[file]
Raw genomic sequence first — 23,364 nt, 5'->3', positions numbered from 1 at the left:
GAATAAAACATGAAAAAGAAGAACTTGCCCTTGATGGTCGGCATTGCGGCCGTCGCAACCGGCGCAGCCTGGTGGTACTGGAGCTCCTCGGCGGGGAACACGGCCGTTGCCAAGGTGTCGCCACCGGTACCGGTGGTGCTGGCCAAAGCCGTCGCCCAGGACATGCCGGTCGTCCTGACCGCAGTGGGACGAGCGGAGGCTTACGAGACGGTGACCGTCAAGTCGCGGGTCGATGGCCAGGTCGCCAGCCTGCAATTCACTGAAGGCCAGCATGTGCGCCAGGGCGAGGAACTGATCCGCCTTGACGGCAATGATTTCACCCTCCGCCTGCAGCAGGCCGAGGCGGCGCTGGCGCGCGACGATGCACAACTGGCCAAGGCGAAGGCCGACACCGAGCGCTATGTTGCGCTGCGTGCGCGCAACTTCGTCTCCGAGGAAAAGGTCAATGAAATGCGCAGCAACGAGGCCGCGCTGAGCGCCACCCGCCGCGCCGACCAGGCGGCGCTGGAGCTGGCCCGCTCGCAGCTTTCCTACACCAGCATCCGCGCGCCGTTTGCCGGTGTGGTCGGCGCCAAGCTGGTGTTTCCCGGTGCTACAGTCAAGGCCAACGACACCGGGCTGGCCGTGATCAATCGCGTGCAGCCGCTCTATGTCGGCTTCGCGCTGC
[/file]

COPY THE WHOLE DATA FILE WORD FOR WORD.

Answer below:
Raw genomic sequence first — 23,364 nt, 5'->3', positions numbered from 1 at the left:
GAATAAAACATGAAAAAGAAGAACTTGCCCTTGATGGTCGGCATTGCGGCCGTCGCAACCGGCGCAGCCTGGTGGTACTGGAGCTCCTCGGCGGGGAACACGGCCGTTGCCAAGGTGTCGCCACCGGTACCGGTGGTGCTGGCCAAAGCCGTCGCCCAGGACATGCCGGTCGTCCTGACCGCAGTGGGACGAGCGGAGGCTTACGAGACGGTGACCGTCAAGTCGCGGGTCGATGGCCAGGTCGCCAGCCTGCAATTCACTGAAGGCCAGCATGTGCGCCAGGGCGAGGAACTGATCCGCCTTGACGGCAATGATTTCACCCTCCGCCTGCAGCAGGCCGAGGCGGCGCTGGCGCGCGACGATGCACAACTGGCCAAGGCGAAGGCCGACACCGAGCGCTATGTTGCGCTGCGTGCGCGCAACTTCGTCTCCGAGGAAAAGGTCAATGAAATGCGCAGCAACGAGGCCGCGCTGAGCGCCACCCGCCGCGCCGACCAGGCGGCGCTGGAGCTGGCCCGCTCGCAGCTTTCCTACACCAGCATCCGCGCGCCGTTTGCCGGTGTGGTCGGCGCCAAGCTGGTGTTTCCCGGTGCTACAGTCAAGGCCAACGACACCGGGCTGGCCGTGATCAATCGCGTGCAGCCGCTCTATGTCGGCTTCGCGCTGC